"Are they ALL yours?"
"Triplets! Better you than me!"
"You have TRIPLETS! Oh, I would kill myself."
I've heard all these. There is something about seeing my family of toddlers in a grocery store that has strangers stating odd and borderline insulting comments my way. I'm sure this isn't their intention. Casually passing someone in the mustard aisle, you don't have much to go on. How can they know about the prayers, the pleading, the hope that there would actually be little ones in my cart someday?
I'm sure they imagine a scenario where I am in my garage, bawling, trying to dial my husband through stinging tears of fatigue while a two-year old tantrum times three is happening in the upstairs play room. Maybe they think about six curious hands getting into their own messy diapers and finger painting foul-smelling works of art on crib rails. Or dinner time, where rice and vegetables are thrown on the floor with disgust and disdain by all three food critics.
Because in truth, all these things have happened.
But what I wish they would imagine is the joy. The laughs. The chubby hands and quick feet running armloads of last night's pajamas to the hamper with delight. The broken sentences as they try to put their world together. "Hold you mommy?" Yes, I can hold you darling. "Hand. Oww. Kiss it." A mother's kiss on a wounded pinky is like elixir for both souls.
They should imagine an oversized chair, perfect for a mom with not enough lap space to go around. Three little heads and bodies cuddled up to read their favorite book. Again. They should imagine the four of us playing a favorite game, Run. The rules are simple, run around in a circle and laugh. When you're tired, stop and have a break of milk and orange crackers shaped like fish.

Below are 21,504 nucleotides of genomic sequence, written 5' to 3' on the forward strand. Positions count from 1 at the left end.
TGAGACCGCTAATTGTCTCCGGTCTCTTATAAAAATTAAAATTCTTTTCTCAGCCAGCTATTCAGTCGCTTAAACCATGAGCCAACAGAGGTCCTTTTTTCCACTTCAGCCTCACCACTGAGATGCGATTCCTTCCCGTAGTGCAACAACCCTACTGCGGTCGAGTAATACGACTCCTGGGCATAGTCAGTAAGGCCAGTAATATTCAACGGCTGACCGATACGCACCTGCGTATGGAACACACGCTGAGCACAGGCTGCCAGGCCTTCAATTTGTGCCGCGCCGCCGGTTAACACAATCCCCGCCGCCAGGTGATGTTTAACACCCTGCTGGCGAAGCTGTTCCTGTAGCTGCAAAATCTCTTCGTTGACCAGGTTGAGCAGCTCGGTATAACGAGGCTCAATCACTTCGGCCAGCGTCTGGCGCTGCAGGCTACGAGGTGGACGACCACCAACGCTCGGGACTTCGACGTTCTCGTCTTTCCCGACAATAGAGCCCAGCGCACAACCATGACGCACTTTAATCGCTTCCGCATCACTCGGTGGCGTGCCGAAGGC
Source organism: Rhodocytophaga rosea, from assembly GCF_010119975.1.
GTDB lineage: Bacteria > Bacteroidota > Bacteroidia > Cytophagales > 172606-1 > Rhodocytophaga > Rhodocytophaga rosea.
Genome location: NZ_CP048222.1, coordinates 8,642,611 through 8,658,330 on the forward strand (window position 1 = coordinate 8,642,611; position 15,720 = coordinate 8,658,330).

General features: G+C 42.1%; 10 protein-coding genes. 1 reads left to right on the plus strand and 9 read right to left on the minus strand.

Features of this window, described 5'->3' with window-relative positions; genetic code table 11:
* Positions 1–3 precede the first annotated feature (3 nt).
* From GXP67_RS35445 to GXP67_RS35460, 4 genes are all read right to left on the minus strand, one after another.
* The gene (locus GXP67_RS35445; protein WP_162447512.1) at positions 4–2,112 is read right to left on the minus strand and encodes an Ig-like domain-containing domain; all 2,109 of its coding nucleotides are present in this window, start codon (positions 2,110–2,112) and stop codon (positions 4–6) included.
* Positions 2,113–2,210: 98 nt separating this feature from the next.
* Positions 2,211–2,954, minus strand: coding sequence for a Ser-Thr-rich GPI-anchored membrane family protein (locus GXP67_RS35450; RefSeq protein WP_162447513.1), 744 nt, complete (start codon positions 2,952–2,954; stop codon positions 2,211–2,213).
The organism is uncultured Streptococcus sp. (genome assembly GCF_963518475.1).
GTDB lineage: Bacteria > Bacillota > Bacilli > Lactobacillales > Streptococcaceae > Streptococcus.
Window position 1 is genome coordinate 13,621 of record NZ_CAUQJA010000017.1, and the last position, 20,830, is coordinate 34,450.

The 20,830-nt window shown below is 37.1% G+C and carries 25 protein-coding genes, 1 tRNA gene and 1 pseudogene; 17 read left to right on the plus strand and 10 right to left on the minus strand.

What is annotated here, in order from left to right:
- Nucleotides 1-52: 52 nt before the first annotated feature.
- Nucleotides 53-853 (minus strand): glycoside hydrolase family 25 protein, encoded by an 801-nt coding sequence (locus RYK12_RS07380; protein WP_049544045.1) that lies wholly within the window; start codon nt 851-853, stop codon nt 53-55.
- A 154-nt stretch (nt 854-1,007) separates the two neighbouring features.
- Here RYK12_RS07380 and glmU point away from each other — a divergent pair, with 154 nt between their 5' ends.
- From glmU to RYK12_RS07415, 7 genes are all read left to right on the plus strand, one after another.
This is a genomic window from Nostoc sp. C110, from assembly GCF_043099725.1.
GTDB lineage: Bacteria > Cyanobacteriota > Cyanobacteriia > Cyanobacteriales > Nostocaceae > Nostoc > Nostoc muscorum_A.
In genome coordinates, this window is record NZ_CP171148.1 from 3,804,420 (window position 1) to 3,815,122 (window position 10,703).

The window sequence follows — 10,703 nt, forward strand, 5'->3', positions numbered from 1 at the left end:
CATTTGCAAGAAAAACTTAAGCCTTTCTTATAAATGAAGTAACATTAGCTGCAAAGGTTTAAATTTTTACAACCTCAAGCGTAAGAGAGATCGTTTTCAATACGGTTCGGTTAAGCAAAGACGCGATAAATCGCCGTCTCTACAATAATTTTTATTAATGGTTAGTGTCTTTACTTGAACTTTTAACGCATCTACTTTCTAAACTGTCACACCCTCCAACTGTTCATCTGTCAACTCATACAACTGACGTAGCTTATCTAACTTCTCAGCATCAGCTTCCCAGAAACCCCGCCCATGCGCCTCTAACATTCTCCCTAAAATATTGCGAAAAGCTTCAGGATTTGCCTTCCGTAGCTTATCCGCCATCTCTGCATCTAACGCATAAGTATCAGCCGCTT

Because these things happen too. These are the moments that make the tantrums hazy and distant. These are the moments that shine brighter than meltdowns, and weariness. These are the moments that fill my battered void with a light and wholeness I've never known. As their mom, I feel the weight and pressure of teaching these three little souls how to be good people. Yet these little ones, not even able to talk in full sentences yet, teach me lessons of strength, courage, patience (oh the patience!) and love with a clarity and conviction I can only pray for.
Motherhood is not easy. There are times when I am brought to my knees, pressed down with feelings of inadequacy and doubt. But there are times of sacred harmony, when I know, with the core of my being, that I was meant to nurture. Meant to love. Meant to be a mother.
The other day, a stranger stopped me, noticed my triplet toddlers, noticed my pregnant bump and said with a sincere smile, "Oh, God bless you!"
Yes. Yes he has.